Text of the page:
Can changes underway at Earth's poles foretell our climatic future? Find out at two free, public lectures entitled, "The Ends of the Earth: Examining the Arctic and Antarctic Ice Covers," at NASA's Jet Propulsion Laboratory on Thurs., Dec. 13, and Pasadena City College on Fri., Dec. 14.
Benjamin Holt, research scientist for JPL's polar oceanography group, will discuss effects of the poles on Earth's climate system and current findings on changes in polar ice cover. Scientists have long suspected changes to Earth's climate will first be seen at the poles, particularly the Arctic. Recent reports from the Arctic confirm the continuing retreat of glaciers and thinning of sea ice.
The last decade has seen a significant increase in the formation of new icebergs in Antarctica. Just last month, the Multi-angle Imaging SpectroRadiometer instrument aboard NASA's Terra spacecraft captured the formation of a 714-square-kilometer (286-square-mile) iceberg from Pine Island Glacier in West Antarctica.
Terra and other Earth-observing spacecraft provide an excellent means of monitoring ice in the polar regions. JPL researchers, including Holt, are using a broad range of satellite data to examine the poles, seeking early clues to help predict future global and regional climate change.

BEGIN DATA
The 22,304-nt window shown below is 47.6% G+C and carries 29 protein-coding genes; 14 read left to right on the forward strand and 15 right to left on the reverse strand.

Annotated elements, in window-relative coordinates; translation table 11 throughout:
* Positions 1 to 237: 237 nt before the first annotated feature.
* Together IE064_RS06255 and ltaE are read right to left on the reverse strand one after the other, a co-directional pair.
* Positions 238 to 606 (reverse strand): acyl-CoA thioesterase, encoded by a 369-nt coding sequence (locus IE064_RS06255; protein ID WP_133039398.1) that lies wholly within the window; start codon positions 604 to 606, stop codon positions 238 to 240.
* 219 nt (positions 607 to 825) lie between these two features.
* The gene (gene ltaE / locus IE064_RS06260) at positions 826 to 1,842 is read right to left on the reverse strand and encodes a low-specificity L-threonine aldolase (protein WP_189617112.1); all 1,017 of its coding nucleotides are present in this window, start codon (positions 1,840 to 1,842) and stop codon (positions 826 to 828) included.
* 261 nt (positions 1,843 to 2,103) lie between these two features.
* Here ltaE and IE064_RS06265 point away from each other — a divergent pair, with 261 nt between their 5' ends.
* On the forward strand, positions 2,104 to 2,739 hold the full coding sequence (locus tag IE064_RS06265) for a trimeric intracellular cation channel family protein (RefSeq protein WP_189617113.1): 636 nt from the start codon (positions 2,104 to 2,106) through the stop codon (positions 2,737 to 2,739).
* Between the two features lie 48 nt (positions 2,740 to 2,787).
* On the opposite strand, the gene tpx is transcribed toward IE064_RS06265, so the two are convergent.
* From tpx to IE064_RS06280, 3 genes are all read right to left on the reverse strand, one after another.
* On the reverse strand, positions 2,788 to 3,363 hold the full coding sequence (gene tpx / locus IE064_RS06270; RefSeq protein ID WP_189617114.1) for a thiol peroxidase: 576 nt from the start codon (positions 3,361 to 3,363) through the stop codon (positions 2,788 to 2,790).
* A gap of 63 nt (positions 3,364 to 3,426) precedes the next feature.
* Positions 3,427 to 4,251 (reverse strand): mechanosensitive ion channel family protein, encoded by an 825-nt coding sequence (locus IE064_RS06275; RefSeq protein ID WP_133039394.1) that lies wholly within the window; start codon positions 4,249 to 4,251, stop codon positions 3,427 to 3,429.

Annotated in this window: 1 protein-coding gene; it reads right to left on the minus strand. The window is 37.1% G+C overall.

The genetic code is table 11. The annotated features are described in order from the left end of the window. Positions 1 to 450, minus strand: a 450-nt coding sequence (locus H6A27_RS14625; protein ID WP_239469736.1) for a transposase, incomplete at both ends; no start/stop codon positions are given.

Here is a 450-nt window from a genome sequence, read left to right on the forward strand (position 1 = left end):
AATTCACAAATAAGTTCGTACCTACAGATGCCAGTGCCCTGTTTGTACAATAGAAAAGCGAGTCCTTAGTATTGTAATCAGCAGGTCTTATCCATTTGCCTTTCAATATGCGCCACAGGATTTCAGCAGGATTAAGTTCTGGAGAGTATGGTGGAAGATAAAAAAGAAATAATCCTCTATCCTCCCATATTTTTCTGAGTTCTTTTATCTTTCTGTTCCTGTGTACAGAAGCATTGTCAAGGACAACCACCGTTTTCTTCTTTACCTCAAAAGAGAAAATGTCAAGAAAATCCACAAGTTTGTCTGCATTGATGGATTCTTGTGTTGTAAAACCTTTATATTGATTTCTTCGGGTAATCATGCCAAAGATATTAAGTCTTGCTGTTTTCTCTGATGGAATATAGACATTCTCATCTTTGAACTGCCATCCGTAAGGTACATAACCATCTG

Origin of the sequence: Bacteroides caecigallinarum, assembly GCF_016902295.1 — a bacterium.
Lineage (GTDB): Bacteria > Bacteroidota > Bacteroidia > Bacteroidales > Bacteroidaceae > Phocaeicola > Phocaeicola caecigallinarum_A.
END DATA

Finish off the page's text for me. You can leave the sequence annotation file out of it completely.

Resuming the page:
Holt analyzes satellite imagery for sea ice and oceanography applications. He is a principal investigator on NASA grants examining the roles of sea ice in Arctic Ocean circulation and coastal circulation off California. He has participated in four field experiments on sea ice in the Arctic. He was on the science staff for the Seasat, Shuttle Imaging Radar B and Shuttle Imaging Radar C/X-band Synthetic Aperture Radar missions. He is currently the task scientist for the Alaska Synthetic Aperture Radar Facility Development project, under which he worked on two Antarctic mapping missions. He received a bachelor's degree from Stanford University, Stanford, Calif., and a master's degree in physical oceanography from the University of Southern California, Los Angeles.
Both lectures begin at 7 p.m. Seating is on a first-come, first-served basis. The lecture will be webcast live and will be available after the event on the JPL Web site. The lecture at JPL, located at 4800 Oak Grove Dr., Pasadena, off the Oak Grove Drive exit of the 210 (Foothill) Freeway, will be held in the von Karman Auditorium. The Friday lecture will be held in Pasadena City College's Forum at 1570 E. Colorado Blvd.
For more information, call (818) 354-5011. Information on the von Karman lecture and webcast is available at http://www.jpl.nasa.gov/events/lectures/dec01.html. JPL is a division of the California Institute of Technology in Pasadena.
News Media ContactJPL/Alan Buid (818) 354-0474